More on the Minimum Wage and Obama’s attempted Christmas tree tax

I should think if I make a post on the minimum wage, I should acknowledge the most common argument for it. It’s not that the minimum wage can’t raise wages, but rather that it generally can’t do so without causing unemployment.

In a free and open market, wages tend toward the workers’ respective MRPs (what they contribute). If a worker’s wage is less than their MRP, that means their employer is receiving a profit; these profits invite more firms in until the profits are non-existent. Therefore profits tend toward zero while wages tend toward MRP.

Obviously though, there is a possibility that a worker’s wage will be lower than their MRP. If the government institutes a minimum wage of 7 dollars, for example, there are people whose wages can be raised, perhaps if they’re earning $6.50 while being able to produce $7.50. Meanwhile though, all workers unable to produce $7.00 will be unemployed.

The problem with the minimum wage is that, in addition to unemploying these specific workers, is that it will reduce the previously mentioned tendency of wages tending toward MRP. This is because the minimum wage is a harmful regulation. Businesses will be unable to hire specific people that would help contribute to a successful business. By mandating that employers must pay all employees a certain amount, certain employees will be not be hire-able. New businesses will have tougher start-ups, and therefore the tendency for wages to equal MRP will be diminished. I call this the interventionist paradox. An imposition of the minimum wage is created (supposedly) to raise wages, but ends up causing unemployment and lower wages.

Anyway, found this hilarious post over at the EPJ about the Agricultural Department trying to institute a 15-cent charge on Christmas trees. Apparently the reason for the tax is to run a ““program of promotion, research, evaluation, and information designed to strengthen the Christmas tree industry’s position in the marketplace; maintain and expend existing markets for Christmas trees; and to carry out programs, plans, and projects designed to provide maximum benefits to the Christmas tree industry” (7 CFR 1214.46(n)).  And the program of “information” is to include efforts to “enhance the image of Christmas trees and the Christmas tree industry in the United States””. It’s apparently now being delayed, but it’s hilarious nevertheless.

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Posted on November 11, 2011, in Economics, Politics and tagged , , . Bookmark the permalink. 6 Comments.

  1. What do you propose to do about minimum wage then? Lower it so that there are more employed? Have no minimum wage at all and let the free market do what it will?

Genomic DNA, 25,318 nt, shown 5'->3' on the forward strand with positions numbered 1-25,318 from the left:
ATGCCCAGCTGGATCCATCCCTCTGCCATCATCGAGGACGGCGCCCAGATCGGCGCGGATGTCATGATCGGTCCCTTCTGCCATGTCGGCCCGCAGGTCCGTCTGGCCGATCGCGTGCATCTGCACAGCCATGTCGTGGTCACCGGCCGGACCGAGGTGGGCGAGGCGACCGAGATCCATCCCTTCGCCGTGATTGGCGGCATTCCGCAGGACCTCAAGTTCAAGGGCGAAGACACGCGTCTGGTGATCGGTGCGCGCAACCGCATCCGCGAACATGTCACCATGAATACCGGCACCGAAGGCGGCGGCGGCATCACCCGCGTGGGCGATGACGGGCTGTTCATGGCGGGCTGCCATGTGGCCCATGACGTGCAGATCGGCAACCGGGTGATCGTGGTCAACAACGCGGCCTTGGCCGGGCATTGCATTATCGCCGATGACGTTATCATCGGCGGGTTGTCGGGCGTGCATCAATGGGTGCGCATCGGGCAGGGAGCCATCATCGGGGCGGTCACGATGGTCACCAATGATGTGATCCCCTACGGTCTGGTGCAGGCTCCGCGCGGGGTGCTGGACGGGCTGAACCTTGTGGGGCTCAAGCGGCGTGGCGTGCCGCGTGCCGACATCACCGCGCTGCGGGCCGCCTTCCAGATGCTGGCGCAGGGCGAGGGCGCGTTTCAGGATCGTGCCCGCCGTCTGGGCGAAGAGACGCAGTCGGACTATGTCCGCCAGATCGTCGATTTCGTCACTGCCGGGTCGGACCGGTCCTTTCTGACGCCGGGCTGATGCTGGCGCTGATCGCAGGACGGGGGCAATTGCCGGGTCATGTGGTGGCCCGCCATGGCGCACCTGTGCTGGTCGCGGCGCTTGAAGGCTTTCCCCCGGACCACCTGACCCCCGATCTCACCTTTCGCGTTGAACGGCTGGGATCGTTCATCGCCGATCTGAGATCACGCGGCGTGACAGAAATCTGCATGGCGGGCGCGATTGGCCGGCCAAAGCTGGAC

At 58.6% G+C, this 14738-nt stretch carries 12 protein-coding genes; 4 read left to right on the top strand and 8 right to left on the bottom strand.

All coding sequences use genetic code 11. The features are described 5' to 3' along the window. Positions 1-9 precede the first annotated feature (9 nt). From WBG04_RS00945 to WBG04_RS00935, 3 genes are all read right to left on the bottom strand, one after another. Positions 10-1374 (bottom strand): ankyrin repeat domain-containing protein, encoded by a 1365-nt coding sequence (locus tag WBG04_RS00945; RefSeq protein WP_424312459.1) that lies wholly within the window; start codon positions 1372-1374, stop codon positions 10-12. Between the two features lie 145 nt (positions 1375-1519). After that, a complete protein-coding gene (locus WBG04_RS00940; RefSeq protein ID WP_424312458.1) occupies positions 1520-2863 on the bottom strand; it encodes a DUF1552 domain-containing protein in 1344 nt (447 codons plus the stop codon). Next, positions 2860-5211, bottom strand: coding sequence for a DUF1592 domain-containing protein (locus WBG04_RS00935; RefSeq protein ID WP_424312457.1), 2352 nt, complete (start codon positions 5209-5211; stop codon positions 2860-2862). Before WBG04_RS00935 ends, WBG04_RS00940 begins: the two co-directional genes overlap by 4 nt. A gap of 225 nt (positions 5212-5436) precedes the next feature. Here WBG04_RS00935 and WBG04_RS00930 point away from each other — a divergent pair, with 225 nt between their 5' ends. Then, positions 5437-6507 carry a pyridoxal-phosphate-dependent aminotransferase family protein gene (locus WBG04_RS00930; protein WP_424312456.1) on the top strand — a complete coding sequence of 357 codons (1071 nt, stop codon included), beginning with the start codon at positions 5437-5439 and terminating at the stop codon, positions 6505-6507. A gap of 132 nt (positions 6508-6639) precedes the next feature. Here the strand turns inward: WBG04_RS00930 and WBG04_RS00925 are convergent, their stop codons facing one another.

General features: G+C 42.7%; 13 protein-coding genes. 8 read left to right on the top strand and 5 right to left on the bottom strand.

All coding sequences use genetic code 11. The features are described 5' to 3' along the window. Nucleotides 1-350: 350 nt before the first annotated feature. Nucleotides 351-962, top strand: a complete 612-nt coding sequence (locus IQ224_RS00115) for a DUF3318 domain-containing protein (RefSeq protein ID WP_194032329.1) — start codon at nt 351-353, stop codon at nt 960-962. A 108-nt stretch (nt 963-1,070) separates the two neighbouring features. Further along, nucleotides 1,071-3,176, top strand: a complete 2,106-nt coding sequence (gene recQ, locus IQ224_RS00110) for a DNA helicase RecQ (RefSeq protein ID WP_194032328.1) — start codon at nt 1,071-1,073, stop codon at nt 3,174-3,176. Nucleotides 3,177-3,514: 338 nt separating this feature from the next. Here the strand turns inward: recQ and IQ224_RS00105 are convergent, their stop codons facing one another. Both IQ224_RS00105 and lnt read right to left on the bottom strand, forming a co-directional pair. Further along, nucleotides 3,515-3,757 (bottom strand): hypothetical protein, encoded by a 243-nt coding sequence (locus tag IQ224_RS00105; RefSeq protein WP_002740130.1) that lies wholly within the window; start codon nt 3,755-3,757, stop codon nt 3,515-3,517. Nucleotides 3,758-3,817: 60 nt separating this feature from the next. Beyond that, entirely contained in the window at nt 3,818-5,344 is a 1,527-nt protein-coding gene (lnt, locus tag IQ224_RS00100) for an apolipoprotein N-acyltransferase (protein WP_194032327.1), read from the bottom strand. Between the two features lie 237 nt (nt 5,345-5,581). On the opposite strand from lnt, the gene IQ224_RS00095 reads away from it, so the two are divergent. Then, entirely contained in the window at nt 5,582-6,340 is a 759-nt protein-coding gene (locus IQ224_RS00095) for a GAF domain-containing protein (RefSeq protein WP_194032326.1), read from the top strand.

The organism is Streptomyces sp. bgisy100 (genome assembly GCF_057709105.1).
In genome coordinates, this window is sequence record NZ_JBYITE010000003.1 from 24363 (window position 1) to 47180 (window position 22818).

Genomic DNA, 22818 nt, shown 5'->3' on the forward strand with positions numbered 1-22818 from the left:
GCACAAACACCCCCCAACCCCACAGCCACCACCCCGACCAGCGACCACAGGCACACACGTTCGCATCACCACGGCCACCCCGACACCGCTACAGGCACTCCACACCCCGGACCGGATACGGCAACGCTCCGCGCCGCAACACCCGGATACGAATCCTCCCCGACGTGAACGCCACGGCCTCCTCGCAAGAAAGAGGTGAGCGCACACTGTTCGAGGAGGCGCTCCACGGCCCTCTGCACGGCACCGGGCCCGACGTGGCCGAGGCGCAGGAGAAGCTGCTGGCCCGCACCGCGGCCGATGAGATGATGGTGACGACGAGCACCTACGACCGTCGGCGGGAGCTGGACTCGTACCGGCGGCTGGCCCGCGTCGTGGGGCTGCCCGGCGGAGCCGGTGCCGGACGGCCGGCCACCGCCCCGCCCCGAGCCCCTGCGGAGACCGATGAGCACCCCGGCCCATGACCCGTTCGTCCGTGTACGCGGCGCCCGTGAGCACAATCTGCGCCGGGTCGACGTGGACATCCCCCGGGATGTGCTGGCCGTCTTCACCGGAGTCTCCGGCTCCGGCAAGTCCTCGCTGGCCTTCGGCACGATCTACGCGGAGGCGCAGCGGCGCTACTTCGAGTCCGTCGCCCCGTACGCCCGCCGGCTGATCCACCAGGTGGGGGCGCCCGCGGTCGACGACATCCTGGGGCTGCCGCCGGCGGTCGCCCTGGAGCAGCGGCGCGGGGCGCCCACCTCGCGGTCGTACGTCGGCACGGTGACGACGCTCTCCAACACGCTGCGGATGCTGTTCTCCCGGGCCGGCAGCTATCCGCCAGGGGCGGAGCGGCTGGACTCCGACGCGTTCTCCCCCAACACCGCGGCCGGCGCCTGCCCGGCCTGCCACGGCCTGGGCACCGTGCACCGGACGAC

• Have no minimum wage at all and let the free market do what it will. I wouldn’t exactly state it like this though because it makes the free market sound like something strange and artificial. The free market is simply peaceful cooperation. Intervention is aggressive force by the State not allowing peaceful cooperation to take place. This intervention, as I have shown (at least in the case of the minimum wage), has the opposite of the supposedly intended effect. Rather than raising wages for all, it raises wages for some, unemploys others, and then has an additional effect that leads to lower wages for those able to get jobs (interventionist paradox). So yes, I’d competely get rid of it, morally, because it’s violence, and economically, because it worsens social utility.

  2. This is a pretty libertarian perspective, and I would like to bring up the point that the minimum wage is made for a reason. At the end of the day, a company’s goal is to make at least a normal profit, if not more money. To make money, it ideally lowers costs because increasing prices would lead to lower demand etc. Wages are a cost. Minimum wage is a price floor on labor, which I agree does create unemployment. However, this minimum wage is to help quality of life so to speak. If you ever watched Morgan Spurlock’s (creator of Supersize Me) documentary on living just one month on minimum wage, you can see that it is impossible for a family of two both working minimum wage jobs to live comfortably and healthily JUST on minimum wage. So imagine what families have to do if this price floor were removed and wages returned to the equilibrium price set by the free market.
    I am sure you will counter this with the idea that if the price gets too low, there will be fewer willing employees, and so the price would naturally go back up. I want to bring up this point, without being racist that, everyday there are many foreign generally Latin American people coming into this country that increase the supply of willing employees. To them, less than minimum wage is a lot of money, and perhaps it is kind of a slippery slope, but I think that getting rid of the minimum wage would just increase the exploitation of these peoples and do very little for unemployment.

    • Yeah, I’m pretty libertarian! 😀

      Anyway, that brings back the point that if you have a minimum wage, people are living off of $0.00/hr rather than maybe $5.00/hr. Obviously, the latter is easier to live off of.

      Another point I should bring up is that if a company is making profits by paying workers low wages, why not just start your own business and bid up their wages? The answer (which probably came to your mind immediately) is that it’s not very easy to start a business. It takes talent and entrepreneurial ability. Not everyone is built to be an entrepreneur. But regulations (currently 80,000 pages of regulations in the US) like the minimum wage make this job even harder.

  1. Pingback: The Minimum Wage Does Indeed Cause Unemployment « The Interventionist Paradox

  2. Pingback: Archive: Minimum Wage | The Interventionist Paradox

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